In the midst of our own problems with COVID 19 right now; and following a pretty horrendous past 6 months with drought, fire and floods, we have just reached the end of our baby ringtail season (March 2020).
Baby ringtails start to come in in July every year. At this time of year, the babies due to emerge fully in the Spring (September) are just starting to check out life outside the pouch. They are immature and not strong enough to hold onto Mum’s back tightly. Mums are agile. They move quickly amongst the trees and even quicker if threatened by a predator, like a cat. The immature babies often lose their grip and fall off. Unfortunately, ringtails are not brave enough to go back and rescue a fallen baby, given that they might risk their own life and the life of the twin baby still in the pouch or clinging to the back.
There are other reasons for the big numbers of babies coming into care of course through August, September and October (in 2019, 96 over those three months). Amongst these – mums dying on the road, or from cat attacks, or from loss of habitat.
Then we have a second wave of babies in the new year – January – March each year. There are usually smaller numbers than the Spring season, many for the same reason but often extra problems noted because of the climate at this time. This year was an extraordinary one. In January there were 15 rescues. This figure is lower than usual. Remember January – drought, heat and smoke in Sydney! We assume mums were struggling and maybe died, with their pouch young, from lack of food and the smoke and heat. It is natural for mums under stress to abort very young babies in the pouch – this could also be a factor. Then in February we had bigger numbers than usual, 36 rescues (22 last year). The previous stresses were still around but the babies more mature. Stressed mums will also abandon babies – but by now they are big enough to withstand briefly -until the lucky ones are found and taken into care.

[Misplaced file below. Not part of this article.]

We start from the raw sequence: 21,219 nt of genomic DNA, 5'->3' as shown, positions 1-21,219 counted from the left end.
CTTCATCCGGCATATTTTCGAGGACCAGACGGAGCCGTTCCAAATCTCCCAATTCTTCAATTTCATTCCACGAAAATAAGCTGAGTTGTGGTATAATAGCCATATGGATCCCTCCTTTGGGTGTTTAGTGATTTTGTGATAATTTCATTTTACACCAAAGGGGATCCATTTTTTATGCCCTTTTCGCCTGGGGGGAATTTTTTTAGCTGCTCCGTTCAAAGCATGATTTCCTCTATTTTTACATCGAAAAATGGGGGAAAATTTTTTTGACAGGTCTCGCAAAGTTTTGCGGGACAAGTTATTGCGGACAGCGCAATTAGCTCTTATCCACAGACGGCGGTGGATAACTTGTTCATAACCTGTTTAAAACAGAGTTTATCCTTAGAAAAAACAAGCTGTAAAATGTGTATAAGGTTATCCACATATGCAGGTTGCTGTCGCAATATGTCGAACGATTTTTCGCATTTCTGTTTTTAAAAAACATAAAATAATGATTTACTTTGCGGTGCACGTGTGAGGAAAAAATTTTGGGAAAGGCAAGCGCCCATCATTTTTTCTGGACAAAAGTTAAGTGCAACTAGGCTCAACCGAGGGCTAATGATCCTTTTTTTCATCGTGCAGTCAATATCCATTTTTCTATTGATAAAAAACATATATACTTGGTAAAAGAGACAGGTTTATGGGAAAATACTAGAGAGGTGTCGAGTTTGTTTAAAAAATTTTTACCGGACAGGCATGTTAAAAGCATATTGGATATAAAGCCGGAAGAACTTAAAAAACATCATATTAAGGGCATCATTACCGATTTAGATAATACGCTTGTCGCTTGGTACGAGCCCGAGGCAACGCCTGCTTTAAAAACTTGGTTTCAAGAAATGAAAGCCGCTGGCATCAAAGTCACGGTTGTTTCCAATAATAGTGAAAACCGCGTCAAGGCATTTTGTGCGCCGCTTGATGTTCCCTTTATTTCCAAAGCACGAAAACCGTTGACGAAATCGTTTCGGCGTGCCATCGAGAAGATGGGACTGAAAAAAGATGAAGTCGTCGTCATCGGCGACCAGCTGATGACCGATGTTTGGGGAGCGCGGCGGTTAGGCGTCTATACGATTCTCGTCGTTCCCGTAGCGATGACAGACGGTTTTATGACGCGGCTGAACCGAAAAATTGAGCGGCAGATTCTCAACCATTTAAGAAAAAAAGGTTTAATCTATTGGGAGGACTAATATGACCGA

Cat attacks remain the number one reason for baby ringtails coming into care – they account for about a quarter of all rescues. Over the years we carers and the vets have learnt the best strategies for survival from cat attacks. Firstly we need to get an antibiotic injection as soon as possible. In the past couple of years there has been a lot of concern about antibiotic resistance in using Baytril. Vets are increasingly using Bactrim or Flagyl as alternatives.
There is still a low survival rate for babies coming in under 50g (too immature), although we are seeing a higher survival rate of babies overall since we started to give Impact on a regular basis to all babies under 100g.
At the end of March we still have 39 babies in care – to be released in the next couple of months.
Bev Young, Chair
Caroline Coleman, Ringtail Baby Coordinator
Sydney Wildlife Northern Districts Branch